When patients are told that they need palliative care, most fear that death is imminent.
However, for Tham Syarul Ab Wahab, Tengku Nur Hanim Tengku Bahadur and Jegadeva Kularatnam, who have been diagnosed with life-limiting illnesses, they continue to live their lives full of rigour and joy.
Tengku Nur Hanim, who was diagnosed with breast cancer in 2014, was once almost bedridden and had to be aided by others to do simple tasks.
“I was in pain. Nobody could really help me because even if they touched me, it was too painful. I was not eating and drinking, and I was throwing up. I was at my weakest and in spite of all that, I had to go through chemotherapy which worsened my condition,” she says.
Recalling that period, Tengku Nur Hanim – who used to work in advertising – recalls that even her family thought she was going to die. She says her condition worried her family, to the extent that even her sister would return thrice a year from the United States just to see her.
Since being referred to Hospis Malaysia in 2018, Tengku Nur Hanim says her pain, which would usually be very intense, is now well managed. She says that a palliative care nurse would come to her house to check on the dosage of her pain medication, thus giving her much relief.
Hospis Malaysia, set up in 1991, is a charitable organisation that provides community palliative care services to patients with life-limiting illnesses.
About 2,000 patients suffering from cancer, organ failure or progressive neurological conditions, are referred to the organisation every year. The services provided by the organisation are free of charge.
Tengku Nur Hanim says Hospis Malaysia’s fortnightly visits give her family the reassurance that a medical professional is only a phone call away.
“I really feel that more people should be aware of Hospis Malaysia and palliative care because not many people know. They think that we need palliative care only when we are too far gone. This is not the truth actually,” she says.
Tham Syarul who is diagnosed with was advanced nasal pharyngeal carcinomareferred to palliative care in December last year. A month after his referral, he suffered from acute spinal cord compression.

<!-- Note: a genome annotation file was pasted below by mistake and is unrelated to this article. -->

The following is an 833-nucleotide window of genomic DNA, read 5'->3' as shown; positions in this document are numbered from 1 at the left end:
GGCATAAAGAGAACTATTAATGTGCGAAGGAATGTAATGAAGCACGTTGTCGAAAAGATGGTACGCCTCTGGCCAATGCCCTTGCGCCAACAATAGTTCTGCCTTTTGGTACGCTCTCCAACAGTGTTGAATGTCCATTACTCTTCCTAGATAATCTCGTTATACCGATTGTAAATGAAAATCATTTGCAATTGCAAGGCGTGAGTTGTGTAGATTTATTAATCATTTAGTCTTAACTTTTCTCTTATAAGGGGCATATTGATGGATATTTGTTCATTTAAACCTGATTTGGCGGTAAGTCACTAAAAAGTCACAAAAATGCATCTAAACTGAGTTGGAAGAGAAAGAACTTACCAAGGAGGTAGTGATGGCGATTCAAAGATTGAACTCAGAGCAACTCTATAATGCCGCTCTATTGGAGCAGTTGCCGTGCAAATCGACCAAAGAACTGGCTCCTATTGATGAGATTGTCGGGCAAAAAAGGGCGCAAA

Hospis Malaysia healthcare givers helped him manage his spinal cord compression, enabling him to walk again, albeit with support. However in April this year, he became paralysed from his waist down after suffering from a second bout of spinal compression, he says.
Despite his condition, the 41-year-old former Syarikat Bekalan Air Selangor (Syabas) IT employee says he was still determined to move around.
“The nurse came and gave me medication, and I felt that my pain was reduced significantly. She then offered to loan me a special recliner wheelchair from Hospis Malaysia as the one I had was not good and really hurt my back. This helped me to move around again,” he says.
According to Nisha Gunasakaran, the nurse who cares for Tham Syarul, he wanted to increase his mobility so that he could still go out with his wife and son.
Retiree Jegadeva Kularatnam, who was diagnosed with salivary gland cancer in 2011,is unafraid of death, calling it an “inevitable” moment. Jegadeva went through surgery to remove the cancerous growth but opted not to proceed with chemotherapy after seeing how it affected his siblings who also had cancer.
“I began to accept the fact that death is inevitable but (it is about) how you approach it, how you face it when it finally comes. Dying is a process that we all have to go through but dying a horrible death? I did not want that. If I was going to die, then let me die in a more dignified way. Slow or fast, it does not matter to me,” he says.
Jegadeva says he went without any treatment for two to three years but received anti-bone cancer injections as the cancer had spread from his salivary glands to his shoulders as well as his lungs.
In December 2017, doctors referred him to palliative care due to the shortness of breath and constant hiccups he was suffering. He says portable oxygen tanks provided by Hospis Malaysia have enabled him to travel to Penang, Johor and even Singapore.
Jegadeva also encourages those who have been diagnosed with a life-limiting illness to get help from a palliative care centre such as Hospis Malaysia, as the care he has got has helped him tremendously.
He says he now only wants to travel to Australia to celebrate his granddaughter’s 21st birthday, but faces another hurdle because airlines would not allow him to carry his oxygen tank onboard.
“The airlines do not encourage you to bring your own oxygen tank. It does not synchronise with what they have. They have so many conditions and it puts you off, but I am still hoping to go to Melbourne this year. Our granddaughter is there, and she will be 21 years old,” he says.